NFL Draft Prospect Profile: Ronnell Lewis, OLB Oklahoma All Green Bay Packers All the Time
Oklahoma LB Ronnell Lewis, 2012 NFL Draft Prospect
Oklahoma LB Ronnell Lewis

Green Bay Packers draft prospect profile: Ronnell Lewis

Player information:

  • Ronnell Lewis, OLB Oklahoma
  • 6-foot-2, 253lbs
  • Played only some 8-man football in HS.

NFL Combine:

  • 4.65 40yd dash
  • 4.4 20 yard shuttle
  • 7.09 3-cone drill
  • 9.3′ long jump
  • 31″ vertical jump

News & Notes:

A late bloomer, Lewis had a good 2011, playing in multiple spots on the front seven and averaging 6 tackles per game. Doesn’t have a lot of football experience, so he will take some time to develop. Lewis loves to hit hard, but is not particularly assignment-responsible. In 35 games at Oklahoma, Lewis was in on 118 tackles, 20 tackles for loss and 9.5 sacks. There are some questions about maturity, as he was suspended for Oklahoma’s bowl game due to academic ineligibility. Will be a special teams demon.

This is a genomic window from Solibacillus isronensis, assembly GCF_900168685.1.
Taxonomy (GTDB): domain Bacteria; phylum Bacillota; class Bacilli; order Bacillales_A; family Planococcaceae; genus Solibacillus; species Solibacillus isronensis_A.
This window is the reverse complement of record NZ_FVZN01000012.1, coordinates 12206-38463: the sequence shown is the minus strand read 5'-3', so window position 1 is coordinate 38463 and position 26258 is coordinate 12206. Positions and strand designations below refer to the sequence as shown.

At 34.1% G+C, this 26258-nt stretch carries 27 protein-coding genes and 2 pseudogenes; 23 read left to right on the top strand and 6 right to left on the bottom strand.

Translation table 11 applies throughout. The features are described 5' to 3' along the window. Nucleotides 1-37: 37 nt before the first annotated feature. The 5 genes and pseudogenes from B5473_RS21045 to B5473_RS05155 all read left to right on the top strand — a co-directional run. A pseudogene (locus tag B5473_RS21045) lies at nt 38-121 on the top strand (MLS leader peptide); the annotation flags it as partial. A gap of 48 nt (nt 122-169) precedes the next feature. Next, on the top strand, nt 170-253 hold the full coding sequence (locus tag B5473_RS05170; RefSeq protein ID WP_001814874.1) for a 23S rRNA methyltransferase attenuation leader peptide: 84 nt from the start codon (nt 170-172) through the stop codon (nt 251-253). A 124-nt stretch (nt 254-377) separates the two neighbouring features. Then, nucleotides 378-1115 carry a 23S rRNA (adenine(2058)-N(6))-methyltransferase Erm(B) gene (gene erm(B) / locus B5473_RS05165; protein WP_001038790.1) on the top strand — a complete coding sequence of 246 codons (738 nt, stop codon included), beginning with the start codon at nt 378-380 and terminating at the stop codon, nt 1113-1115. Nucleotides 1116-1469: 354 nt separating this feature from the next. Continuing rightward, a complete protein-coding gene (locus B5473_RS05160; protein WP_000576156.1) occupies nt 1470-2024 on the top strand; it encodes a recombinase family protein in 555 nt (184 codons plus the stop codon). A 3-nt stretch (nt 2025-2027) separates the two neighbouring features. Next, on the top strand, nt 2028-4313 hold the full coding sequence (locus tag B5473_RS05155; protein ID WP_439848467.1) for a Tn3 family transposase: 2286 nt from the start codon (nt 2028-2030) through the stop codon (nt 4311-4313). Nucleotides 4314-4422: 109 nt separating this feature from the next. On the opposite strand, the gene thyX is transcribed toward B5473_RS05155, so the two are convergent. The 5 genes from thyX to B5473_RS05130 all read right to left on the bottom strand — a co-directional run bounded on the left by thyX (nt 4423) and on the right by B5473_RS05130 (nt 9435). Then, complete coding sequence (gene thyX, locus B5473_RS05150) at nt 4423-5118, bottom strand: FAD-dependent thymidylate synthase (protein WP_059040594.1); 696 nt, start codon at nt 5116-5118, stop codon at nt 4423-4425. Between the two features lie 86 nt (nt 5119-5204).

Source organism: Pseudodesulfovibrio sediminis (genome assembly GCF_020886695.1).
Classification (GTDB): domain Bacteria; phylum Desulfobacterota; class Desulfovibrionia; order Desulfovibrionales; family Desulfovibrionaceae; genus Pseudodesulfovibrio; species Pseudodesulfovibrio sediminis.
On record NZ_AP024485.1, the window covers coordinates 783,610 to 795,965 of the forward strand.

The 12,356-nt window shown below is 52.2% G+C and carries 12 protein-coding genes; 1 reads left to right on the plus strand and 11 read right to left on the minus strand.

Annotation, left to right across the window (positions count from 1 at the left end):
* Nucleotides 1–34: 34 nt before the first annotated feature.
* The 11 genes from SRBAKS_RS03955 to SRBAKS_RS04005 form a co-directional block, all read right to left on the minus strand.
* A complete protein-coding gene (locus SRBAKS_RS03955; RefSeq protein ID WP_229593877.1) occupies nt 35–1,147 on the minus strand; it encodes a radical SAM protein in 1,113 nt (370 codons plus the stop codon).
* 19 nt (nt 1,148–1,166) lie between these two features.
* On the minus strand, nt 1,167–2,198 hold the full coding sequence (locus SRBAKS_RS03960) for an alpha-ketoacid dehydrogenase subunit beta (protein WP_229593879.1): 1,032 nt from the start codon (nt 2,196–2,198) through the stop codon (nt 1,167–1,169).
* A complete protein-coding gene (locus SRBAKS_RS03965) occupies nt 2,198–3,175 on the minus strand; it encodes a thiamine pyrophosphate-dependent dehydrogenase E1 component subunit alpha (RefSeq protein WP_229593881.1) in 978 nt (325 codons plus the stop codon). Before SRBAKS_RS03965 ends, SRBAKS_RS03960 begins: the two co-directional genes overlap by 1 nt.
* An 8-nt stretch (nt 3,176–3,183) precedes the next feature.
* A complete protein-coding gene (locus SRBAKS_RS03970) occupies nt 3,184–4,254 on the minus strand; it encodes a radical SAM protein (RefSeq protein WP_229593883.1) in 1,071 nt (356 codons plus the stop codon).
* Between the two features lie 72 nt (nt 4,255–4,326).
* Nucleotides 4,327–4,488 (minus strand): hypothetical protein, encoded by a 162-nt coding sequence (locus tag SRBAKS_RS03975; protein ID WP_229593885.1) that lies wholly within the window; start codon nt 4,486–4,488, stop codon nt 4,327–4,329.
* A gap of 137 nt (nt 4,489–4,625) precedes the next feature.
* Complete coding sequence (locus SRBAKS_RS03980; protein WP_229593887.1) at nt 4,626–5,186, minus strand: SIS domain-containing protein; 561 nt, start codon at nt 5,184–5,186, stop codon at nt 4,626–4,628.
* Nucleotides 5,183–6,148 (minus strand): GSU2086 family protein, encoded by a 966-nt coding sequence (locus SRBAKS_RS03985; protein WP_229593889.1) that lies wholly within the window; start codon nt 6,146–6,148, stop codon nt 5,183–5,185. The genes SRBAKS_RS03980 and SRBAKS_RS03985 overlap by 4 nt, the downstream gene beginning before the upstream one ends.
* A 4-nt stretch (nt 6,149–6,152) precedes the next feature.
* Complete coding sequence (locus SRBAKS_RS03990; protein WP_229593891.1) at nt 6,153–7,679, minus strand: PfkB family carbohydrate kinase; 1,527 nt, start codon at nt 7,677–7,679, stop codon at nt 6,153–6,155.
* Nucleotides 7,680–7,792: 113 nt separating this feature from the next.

What they’re saying about him:

Wes Bunting (National Football Post): he possesses an impressive physical/athletic skill set, a “plus” motor and a real passion for the game. I don’t think he’s ever going to be a top end pass rusher in the NFL. However, as a 6-8 sack guy long term who can help out on special teams and give you all he has play in and play out, I think he warrants a second round type grade.

Dane Brugler (CBS Sports): Lewis was moved around a lot in college as the coaches tried to maximize his talents, playing “SAM” linebacker, defensive end and also a hybrid of the two positions — lacks a natural spot and looks to be scheme specific as a pass rusher in a 3-4 defense. Lewis plays hard on every snap and has a lot of ability, but is still relatively unproven and raw — a good, but not great, prospect who is being overrated as a top-40 pick, but has starting potential at the next level down the line with his natural athleticism and strength.